This condition is inherited in an autosomal recessive pattern, which means both copies of the gene in each cell have mutations. The parents of an individual with an autosomal recessive condition each carry one copy of the mutated gene, but they do not show signs and symptoms of the condition.
Where can I find information about diagnosis or management of Perrault syndrome?
These resources address the diagnosis or management of Perrault syndrome and may include treatment providers.
- Gene Review: Perrault
- Genetic Testing Registry: Gonadal dysgenesis with auditory dysfunction, autosomal recessive
- Genetic Testing Registry: Perrault syndrome
- Genetic Testing Registry: Perrault syndrome
You might also find information on the diagnosis or management of Perrault syndrome in Educational resources and Patient support.
General information about the diagnosis and management of genetic conditions is available in the Handbook. Read more about genetic testing, particularly the difference between clinical tests and research tests.
To locate a healthcare provider, see How can I find a genetics professional in my area? in the Handbook.
Where can I find additional information about Perrault syndrome?
You may find the following resources about Perrault syndrome helpful. These materials are written for the general public.
You may also be interested in these resources, which are designed for healthcare professionals and researchers.
What other names do people use for Perrault syndrome?
- gonadal dysgenesis with auditory dysfunction, autosomal recessive inheritance
- gonadal dysgenesis with sensorineural deafness, autosomal recessive inheritance
- gonadal dysgenesis, XX type, with deafness
- ovarian dysgenesis with sensorineural deafness
What if I still have specific questions about Perrault syndrome?
Where can I find general information about genetic conditions?
The Handbook provides basic information about genetics in clear language.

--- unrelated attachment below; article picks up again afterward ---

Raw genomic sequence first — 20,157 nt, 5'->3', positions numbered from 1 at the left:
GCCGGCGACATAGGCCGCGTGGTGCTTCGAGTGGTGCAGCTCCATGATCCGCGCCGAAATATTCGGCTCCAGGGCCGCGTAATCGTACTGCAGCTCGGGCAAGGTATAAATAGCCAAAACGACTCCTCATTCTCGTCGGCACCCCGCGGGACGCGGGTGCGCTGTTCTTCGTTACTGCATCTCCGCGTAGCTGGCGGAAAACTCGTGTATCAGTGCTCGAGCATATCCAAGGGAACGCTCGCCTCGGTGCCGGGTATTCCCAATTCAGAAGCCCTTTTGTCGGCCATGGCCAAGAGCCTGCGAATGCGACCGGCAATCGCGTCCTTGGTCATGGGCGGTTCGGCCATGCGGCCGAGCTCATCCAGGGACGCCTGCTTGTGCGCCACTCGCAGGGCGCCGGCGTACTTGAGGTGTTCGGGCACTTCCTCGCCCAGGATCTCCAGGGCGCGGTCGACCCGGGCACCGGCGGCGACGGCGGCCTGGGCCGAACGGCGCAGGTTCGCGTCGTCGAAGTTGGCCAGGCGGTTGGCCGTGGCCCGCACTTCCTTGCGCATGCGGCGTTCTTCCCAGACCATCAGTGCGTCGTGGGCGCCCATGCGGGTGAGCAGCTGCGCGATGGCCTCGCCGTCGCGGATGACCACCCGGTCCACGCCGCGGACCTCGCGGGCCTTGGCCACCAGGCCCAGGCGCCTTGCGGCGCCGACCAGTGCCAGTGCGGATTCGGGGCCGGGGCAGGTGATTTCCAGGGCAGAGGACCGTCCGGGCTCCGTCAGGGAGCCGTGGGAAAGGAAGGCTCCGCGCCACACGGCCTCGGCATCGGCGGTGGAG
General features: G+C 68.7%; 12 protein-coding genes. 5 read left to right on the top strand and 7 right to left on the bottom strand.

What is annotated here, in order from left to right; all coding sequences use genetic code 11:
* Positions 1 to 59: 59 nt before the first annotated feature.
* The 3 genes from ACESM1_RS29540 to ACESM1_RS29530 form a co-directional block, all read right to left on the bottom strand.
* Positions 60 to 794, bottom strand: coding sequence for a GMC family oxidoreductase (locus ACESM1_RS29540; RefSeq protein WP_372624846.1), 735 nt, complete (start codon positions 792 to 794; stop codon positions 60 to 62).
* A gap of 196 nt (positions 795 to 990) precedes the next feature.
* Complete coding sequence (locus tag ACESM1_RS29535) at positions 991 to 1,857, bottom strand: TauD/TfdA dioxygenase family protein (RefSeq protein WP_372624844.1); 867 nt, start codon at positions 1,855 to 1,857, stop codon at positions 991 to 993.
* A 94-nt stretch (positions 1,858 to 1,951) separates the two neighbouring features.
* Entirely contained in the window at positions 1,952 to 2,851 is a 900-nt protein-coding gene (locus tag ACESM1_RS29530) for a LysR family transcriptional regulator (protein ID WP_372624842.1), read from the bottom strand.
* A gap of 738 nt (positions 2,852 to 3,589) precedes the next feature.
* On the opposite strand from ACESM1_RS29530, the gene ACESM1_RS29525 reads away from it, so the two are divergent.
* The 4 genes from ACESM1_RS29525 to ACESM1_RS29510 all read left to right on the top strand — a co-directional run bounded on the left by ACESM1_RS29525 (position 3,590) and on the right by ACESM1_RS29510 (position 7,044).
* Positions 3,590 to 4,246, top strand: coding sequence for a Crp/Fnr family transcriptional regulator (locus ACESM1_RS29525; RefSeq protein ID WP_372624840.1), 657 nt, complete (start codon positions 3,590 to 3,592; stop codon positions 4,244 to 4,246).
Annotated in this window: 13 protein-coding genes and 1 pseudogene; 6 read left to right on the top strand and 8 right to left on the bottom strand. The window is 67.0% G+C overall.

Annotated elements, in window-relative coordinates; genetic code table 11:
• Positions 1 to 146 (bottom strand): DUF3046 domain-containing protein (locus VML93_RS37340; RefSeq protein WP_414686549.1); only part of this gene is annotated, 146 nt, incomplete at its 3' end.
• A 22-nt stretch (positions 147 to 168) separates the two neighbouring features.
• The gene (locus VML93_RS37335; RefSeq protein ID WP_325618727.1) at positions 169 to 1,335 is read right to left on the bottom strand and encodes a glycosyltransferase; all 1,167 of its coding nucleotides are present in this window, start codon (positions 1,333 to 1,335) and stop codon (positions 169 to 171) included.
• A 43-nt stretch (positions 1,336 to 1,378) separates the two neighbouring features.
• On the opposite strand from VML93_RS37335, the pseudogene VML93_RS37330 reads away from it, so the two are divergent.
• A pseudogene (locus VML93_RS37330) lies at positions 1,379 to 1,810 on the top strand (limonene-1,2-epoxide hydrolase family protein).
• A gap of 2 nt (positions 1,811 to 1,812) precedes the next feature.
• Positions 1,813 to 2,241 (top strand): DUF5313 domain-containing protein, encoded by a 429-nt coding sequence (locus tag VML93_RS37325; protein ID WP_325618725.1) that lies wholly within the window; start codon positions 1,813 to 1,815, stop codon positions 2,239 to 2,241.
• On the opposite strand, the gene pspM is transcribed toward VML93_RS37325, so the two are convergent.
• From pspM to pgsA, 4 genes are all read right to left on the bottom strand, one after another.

- What does it mean if a disorder seems to run in my family?
- What are the different ways in which a genetic condition can be inherited?
- If a genetic disorder runs in my family, what are the chances that my children will have the condition?
- Why are some genetic conditions more common in particular ethnic groups?
These links provide additional genetics resources that may be useful.
What glossary definitions help with understanding Perrault syndrome?
ataxia ; auditory ; autosomal ; autosomal recessive ; cell ; difficulty conceiving ; disability ;dysgenesis ; gene ; genitalia ; infertile ; inheritance ; inherited ; menstruation ; mitochondria ;neurological ; neuropathy ; ovarian ; peripheral ; peripheral neuropathy ; peroxisomes ; protein ;recessive ; sensorineural ; sensorineural hearing loss ; syndrome
You may find definitions for these and many other terms in the Genetics Home Reference Glossary.
See also Understanding Medical Terminology.
References (6 links)
The resources on this site should not be used as a substitute for professional medical care or advice. Users seeking information about a personal genetic disease, syndrome, or condition should consult with a qualified healthcare professional. See How can I find a genetics professional in my area? in the Handbook.